June 2021
We Hereby Refuse Book Event on June 14

We Hereby Refuse is a new graphic novel from authors Frank Abe and Tamiko Nimura, with illustrations by Ross Ishikawa and Matt Sasaki. Japanese Americans complied when evicted from their homes in World War II -- but many refused to submit to imprisonment in American concentration camps without a fight. Based upon painstaking research, We Hereby Refuse presents an original vision of America’s past with disturbing links to the American present. Join Elliott Bay Book Company, Seattle Public Library Foundation, The Wing Luke Museum of the Asian Pacific American Experience, and Densho on June 14 for a book event featuring Frank Abe, Tamiko Namura, and Ross Ishikawa in conversation with Tom Ikeda.
Oral History Spotlight: Reacting to the "loyalty questionnaire" and resisting the draft

Hiroshi Kashiwagi, one of the three protagonists of We Hereby Refuse, was in Tule Lake during WWII and joined other Japanese Americans in resisting the draft and renouncing his US citizenship in protest of the unjust removal and incarceration. In this clip, he describes his reaction to the "loyalty questionnaire" and making the decision to resist the draft.
Support the Amache National Historic Site Act

Join us in supporting the Amache National Historic Site Act. The Granada Relocation Center in Colorado, better known as Amache, was the site of incarceration for 7,500 Japanese Americans during WWII. Our parks have the power to fill in the gaps of our history that are deliberately or carelessly forgotten. What happened to the people incarcerated at Amache is an American story that must not be forgotten. A new national park site would be one of the most powerful ways to preserve and protect the stories of Amache. Please tell Congress to support this important park bill! Take action with National Parks Conservation Association today.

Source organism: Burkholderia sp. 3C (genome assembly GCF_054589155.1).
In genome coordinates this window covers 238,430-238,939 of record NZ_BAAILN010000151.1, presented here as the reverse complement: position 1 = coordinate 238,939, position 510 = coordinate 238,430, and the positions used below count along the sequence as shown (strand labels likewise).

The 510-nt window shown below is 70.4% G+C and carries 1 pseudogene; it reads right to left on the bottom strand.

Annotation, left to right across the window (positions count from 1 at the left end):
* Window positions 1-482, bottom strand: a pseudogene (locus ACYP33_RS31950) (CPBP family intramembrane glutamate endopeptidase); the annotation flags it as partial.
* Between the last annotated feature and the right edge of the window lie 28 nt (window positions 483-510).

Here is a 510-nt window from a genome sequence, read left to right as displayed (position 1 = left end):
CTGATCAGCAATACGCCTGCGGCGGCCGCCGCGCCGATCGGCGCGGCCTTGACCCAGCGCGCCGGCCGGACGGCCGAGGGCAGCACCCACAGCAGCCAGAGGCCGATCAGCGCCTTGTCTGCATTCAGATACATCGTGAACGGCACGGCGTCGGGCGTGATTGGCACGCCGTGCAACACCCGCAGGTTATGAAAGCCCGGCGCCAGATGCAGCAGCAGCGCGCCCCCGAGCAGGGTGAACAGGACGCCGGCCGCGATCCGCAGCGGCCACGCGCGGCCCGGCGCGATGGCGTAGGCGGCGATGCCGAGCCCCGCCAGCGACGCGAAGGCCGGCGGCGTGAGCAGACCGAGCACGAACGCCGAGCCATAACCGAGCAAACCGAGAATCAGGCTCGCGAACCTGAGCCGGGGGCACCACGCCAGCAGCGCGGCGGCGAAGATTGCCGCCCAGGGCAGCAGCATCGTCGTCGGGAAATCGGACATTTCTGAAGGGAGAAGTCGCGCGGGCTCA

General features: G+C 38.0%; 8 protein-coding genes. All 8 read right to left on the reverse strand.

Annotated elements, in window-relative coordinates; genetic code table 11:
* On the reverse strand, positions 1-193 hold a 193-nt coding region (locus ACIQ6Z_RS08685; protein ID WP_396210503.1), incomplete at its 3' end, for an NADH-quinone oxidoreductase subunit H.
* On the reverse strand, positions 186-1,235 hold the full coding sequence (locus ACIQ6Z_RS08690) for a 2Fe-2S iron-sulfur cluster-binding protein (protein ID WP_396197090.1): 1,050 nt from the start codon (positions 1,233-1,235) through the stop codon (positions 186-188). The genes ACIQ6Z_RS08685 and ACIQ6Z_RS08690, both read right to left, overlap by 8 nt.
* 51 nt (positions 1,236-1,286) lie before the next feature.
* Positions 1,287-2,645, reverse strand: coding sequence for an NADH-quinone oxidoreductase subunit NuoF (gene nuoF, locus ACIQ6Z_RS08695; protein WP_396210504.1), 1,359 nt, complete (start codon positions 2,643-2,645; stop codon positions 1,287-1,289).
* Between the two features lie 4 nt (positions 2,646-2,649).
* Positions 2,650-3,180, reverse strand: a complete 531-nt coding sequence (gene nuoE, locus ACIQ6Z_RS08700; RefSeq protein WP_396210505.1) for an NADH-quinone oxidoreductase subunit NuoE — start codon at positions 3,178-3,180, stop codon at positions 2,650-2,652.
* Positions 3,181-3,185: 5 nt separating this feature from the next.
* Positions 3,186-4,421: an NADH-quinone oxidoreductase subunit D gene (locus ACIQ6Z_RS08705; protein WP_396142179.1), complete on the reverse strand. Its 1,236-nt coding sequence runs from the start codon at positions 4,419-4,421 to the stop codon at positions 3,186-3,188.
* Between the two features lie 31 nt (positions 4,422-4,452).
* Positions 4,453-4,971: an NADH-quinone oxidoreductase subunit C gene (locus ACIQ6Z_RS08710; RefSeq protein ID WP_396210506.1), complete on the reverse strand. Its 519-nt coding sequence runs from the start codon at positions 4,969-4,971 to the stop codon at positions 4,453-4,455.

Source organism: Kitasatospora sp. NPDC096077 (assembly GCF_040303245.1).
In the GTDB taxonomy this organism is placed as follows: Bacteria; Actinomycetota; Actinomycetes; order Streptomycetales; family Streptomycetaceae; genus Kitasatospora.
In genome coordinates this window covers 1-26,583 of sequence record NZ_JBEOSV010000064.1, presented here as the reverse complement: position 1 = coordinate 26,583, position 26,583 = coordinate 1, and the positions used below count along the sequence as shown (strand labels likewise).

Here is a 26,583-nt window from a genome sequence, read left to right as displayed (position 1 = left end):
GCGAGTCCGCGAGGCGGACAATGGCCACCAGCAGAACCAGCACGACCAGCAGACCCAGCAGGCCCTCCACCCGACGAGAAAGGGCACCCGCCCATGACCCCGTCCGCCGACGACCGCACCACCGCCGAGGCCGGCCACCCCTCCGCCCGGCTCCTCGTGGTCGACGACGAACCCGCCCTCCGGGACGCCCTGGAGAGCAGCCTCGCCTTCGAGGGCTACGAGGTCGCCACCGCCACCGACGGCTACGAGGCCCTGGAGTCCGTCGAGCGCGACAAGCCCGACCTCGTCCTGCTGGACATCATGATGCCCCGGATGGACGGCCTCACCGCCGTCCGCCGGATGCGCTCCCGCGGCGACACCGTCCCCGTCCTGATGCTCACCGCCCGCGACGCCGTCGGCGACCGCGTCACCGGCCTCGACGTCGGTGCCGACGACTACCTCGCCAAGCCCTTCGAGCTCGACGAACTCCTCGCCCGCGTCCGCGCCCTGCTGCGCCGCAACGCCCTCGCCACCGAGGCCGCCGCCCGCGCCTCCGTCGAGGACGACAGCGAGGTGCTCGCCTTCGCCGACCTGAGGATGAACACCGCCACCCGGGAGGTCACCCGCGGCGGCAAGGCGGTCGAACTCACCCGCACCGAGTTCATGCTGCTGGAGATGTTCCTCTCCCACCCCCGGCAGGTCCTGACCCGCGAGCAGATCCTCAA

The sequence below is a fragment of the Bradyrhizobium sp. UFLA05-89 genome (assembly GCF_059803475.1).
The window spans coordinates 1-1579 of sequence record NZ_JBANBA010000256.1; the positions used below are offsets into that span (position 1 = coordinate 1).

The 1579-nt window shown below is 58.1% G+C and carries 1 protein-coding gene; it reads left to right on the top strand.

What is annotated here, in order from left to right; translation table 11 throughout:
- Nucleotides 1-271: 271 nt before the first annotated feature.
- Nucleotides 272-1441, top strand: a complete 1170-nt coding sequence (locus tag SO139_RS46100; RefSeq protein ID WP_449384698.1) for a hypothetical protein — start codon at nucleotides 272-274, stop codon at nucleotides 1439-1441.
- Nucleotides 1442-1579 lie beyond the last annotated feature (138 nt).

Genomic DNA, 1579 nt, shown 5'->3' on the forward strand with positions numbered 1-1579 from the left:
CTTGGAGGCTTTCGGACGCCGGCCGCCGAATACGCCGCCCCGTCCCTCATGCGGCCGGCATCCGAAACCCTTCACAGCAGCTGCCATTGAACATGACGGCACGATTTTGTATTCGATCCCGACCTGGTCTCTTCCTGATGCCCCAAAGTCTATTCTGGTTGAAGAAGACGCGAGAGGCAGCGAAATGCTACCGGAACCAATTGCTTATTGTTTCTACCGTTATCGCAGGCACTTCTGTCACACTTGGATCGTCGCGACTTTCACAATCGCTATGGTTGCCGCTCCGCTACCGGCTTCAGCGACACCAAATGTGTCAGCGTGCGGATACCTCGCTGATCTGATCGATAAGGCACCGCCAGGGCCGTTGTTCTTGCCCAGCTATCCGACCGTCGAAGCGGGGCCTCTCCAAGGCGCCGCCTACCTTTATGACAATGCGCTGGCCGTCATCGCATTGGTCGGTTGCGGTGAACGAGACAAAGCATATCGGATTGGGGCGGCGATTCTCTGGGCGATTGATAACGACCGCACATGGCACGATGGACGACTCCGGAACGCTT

The History of Anti-Asian Hatred and the WWII Japanese American Incarceration

Join Densho Executive Director Tom Ikeda on June 22 with the Holocaust Center for Humanity as he shares a brief history of anti-Asian hate in the US as well as his family’s experiences during WWII, when his parents and grandparents were incarcerated in Minidoka and why this history is important to improving equity today.
Blog Spotlight: How Many Japanese Americans were Incarcerated during WWII?

In our new “Ask a Historian” series, Densho Content Director Brian Niiya answers your questions about the WWII removal and incarceration of Japanese Americans. First up, one of the most common questions from Densho readers: just how many Japanese Americans were incarcerated during WWII?
Thank you, City of Seattle!

The City of Seattle Office of Arts & Culture generously provided support this year for Densho’s monthly eNews, public events like our Nisei Radicals book event during women’s history month, and other core services. Thank you!